2008 has been an exciting year for legal and political analysis. I started this blog because I believed that progressives and the media were absolutely uncritical in their analysis of the candidates seeking the Democratic nomination. Although I officially launched the site in April, I did not pay sustained attention to developing it until October. Since that time, I have been pleasantly surprised by the engagement of readers. I truly appreciate your comments, emails and readership.
A Few of My Favorite Things
I have enjoyed sharing my ideas with you, but I am particularly fond of the following essays. Overall, I like this essay, which criticizes the Left for being uncritical about Obama, the most: Progressives Awaken from Obama-Vegetative State. On the same theme, are close runners-up: 2008 Is Not 1964: Why Liberal Mania and Conservative Panic Are Nothing But Melodrama, Governing In Prose: Obama's Cabinet Picks Defy Campaign Narrative That Emphasized "Hope," "Change," and "Washington-Outsider" Status and Chicken Little Politics: Moderate Obama Causes Progressive Panic.
Sexism, Racism, and Homophobia
I have analyzed a lot of civil rights issues on Dissenting Justice. My personal choice on sexism examines the treatment of Hillary Clinton by the media: On Low Roads and Hypocrisy: The Media, Sexism and Hillary Clinton. This was my very first and probably angriest blog post, and it ranks as one of the most read items on the site. At the time, I had written similar pieces under pseudonyms on various other blogs, and I received a lot of positive feedback. So, I started my own blog after friends and students suggest that I do. I would later write the following zingers on "liberal sexism": Is Liberal Sexism Against Palin OK? No! and Raining on My Party's Parade? An Election-Day Analysis of Hillary Clinton and Liberal Sexism by a Progressive Law Professor.
On race, I have written several essays that attempt to provide some realism around the euphoric analysis concerning what Obama's success means about the state of U.S. race relations. This article crunches election data and analyzes it from an honest perspective that I have yet to see in mainstream media outlets: Reality Check: Obama's Election Victory Does Not Mean That Era of Race-Based Identity Politics Has Died. I provide a historical context for understanding the relationship between race and presidential politics in: Race and Presidential Politics: Pre- and Post-Obama. I was able to have fun writing on race when Alec Baldwin proclaimed that Obama's election would slay racism and the need for a civil rights movement. Here's my response to his "interesting" claims: An Obama Presidency Would Cause the Death of Racism and the Civil Rights Movement, Says Alec Baldwin.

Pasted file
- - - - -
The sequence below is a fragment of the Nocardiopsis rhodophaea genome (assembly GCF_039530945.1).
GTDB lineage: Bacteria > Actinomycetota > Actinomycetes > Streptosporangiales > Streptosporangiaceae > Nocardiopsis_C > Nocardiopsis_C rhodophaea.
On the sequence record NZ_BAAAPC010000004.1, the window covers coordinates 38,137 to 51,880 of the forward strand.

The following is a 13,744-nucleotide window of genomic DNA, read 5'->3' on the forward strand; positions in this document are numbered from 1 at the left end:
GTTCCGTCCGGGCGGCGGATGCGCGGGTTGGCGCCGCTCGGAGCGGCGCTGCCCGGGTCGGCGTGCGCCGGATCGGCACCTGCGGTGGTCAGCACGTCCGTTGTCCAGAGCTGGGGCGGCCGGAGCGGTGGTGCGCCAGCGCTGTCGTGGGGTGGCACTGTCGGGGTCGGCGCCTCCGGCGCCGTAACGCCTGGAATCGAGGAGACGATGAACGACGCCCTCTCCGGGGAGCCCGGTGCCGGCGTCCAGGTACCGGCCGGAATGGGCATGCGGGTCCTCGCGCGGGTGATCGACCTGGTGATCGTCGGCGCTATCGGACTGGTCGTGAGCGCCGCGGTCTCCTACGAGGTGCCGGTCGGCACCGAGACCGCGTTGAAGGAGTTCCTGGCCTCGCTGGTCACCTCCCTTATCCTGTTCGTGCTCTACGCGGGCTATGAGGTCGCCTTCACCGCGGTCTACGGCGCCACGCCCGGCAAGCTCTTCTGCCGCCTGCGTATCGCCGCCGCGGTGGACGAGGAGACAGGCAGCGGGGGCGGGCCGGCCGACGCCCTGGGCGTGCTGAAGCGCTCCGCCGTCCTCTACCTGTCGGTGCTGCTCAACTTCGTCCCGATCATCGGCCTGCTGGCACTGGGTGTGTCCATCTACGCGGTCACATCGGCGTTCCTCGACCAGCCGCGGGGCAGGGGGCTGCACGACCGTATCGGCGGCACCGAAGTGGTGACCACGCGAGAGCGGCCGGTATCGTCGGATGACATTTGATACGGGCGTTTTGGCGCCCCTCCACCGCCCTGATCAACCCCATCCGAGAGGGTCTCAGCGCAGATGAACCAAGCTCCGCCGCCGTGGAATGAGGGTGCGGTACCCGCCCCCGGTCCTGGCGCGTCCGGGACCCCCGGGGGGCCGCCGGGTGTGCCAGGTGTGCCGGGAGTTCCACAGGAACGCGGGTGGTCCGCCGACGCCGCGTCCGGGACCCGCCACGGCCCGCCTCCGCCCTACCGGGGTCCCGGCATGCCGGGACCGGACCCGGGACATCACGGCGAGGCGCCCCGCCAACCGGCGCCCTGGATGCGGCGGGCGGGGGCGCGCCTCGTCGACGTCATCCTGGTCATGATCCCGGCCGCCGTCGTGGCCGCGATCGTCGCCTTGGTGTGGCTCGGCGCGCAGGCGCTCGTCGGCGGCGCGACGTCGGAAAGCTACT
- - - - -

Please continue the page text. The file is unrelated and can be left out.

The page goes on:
I have written several essays on gay rights, which, along with gender and race, is one of my areas of academic expertise. My favorite piece on the subject ends up being my most prophetic one -- predicting the racial divide around Proposition 8: Anti-Gay Group Thanks Obama, Seeks to Exploit Black Homophobia to Constitutionalize Bigotry. I also analyzed the conflict over race and sexual orientation in the following two essays, which discusses how these issues place gay and black communities in deep conflict: Would Obama Have Won If He Were Black...and Gay? and Black Californians and Proposition 8: Is White Gay Anger Justifiable?. Finally, on the question of gay rights, I have tried to capture the essence of GLBT anger over Rick Warren's participation in the inauguration, and this essay presents a comprehensive analysis: Embracing Uncle Good-But-Homophobic: Why "Reaching Across the Aisle" to Rick Warren Does Not Feel Safe to Everyone.
Republic Windows and Doors